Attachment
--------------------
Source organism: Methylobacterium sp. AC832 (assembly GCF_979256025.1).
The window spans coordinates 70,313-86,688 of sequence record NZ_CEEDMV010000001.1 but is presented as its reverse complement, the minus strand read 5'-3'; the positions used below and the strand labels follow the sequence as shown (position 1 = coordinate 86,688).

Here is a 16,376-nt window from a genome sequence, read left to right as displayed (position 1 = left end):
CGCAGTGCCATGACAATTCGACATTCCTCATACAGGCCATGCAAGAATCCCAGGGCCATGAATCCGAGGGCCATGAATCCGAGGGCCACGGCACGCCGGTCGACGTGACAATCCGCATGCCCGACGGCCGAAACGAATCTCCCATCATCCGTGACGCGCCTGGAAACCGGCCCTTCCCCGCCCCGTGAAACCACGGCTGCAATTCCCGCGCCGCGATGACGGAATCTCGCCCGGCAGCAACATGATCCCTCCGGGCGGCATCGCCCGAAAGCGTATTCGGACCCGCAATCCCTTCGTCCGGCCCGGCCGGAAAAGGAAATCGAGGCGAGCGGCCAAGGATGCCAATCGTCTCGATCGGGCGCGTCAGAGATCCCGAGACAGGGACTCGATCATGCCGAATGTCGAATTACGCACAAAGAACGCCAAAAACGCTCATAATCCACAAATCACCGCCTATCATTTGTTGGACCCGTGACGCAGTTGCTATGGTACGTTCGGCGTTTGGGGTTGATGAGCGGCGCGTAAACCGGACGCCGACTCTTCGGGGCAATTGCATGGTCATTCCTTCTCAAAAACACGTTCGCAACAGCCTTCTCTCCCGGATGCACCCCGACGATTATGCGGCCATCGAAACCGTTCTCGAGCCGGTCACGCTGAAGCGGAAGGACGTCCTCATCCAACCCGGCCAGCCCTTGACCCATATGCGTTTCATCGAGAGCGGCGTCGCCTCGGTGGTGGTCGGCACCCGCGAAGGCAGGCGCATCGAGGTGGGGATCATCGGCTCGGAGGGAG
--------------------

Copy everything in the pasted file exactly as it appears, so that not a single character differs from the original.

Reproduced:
Source organism: Methylobacterium sp. AC832 (assembly GCF_979256025.1).
The window spans coordinates 70,313-86,688 of sequence record NZ_CEEDMV010000001.1 but is presented as its reverse complement, the minus strand read 5'-3'; the positions used below and the strand labels follow the sequence as shown (position 1 = coordinate 86,688).

Here is a 16,376-nt window from a genome sequence, read left to right as displayed (position 1 = left end):
CGCAGTGCCATGACAATTCGACATTCCTCATACAGGCCATGCAAGAATCCCAGGGCCATGAATCCGAGGGCCATGAATCCGAGGGCCACGGCACGCCGGTCGACGTGACAATCCGCATGCCCGACGGCCGAAACGAATCTCCCATCATCCGTGACGCGCCTGGAAACCGGCCCTTCCCCGCCCCGTGAAACCACGGCTGCAATTCCCGCGCCGCGATGACGGAATCTCGCCCGGCAGCAACATGATCCCTCCGGGCGGCATCGCCCGAAAGCGTATTCGGACCCGCAATCCCTTCGTCCGGCCCGGCCGGAAAAGGAAATCGAGGCGAGCGGCCAAGGATGCCAATCGTCTCGATCGGGCGCGTCAGAGATCCCGAGACAGGGACTCGATCATGCCGAATGTCGAATTACGCACAAAGAACGCCAAAAACGCTCATAATCCACAAATCACCGCCTATCATTTGTTGGACCCGTGACGCAGTTGCTATGGTACGTTCGGCGTTTGGGGTTGATGAGCGGCGCGTAAACCGGACGCCGACTCTTCGGGGCAATTGCATGGTCATTCCTTCTCAAAAACACGTTCGCAACAGCCTTCTCTCCCGGATGCACCCCGACGATTATGCGGCCATCGAAACCGTTCTCGAGCCGGTCACGCTGAAGCGGAAGGACGTCCTCATCCAACCCGGCCAGCCCTTGACCCATATGCGTTTCATCGAGAGCGGCGTCGCCTCGGTGGTGGTCGGCACCCGCGAAGGCAGGCGCATCGAGGTGGGGATCATCGGCTCGGAGGGAG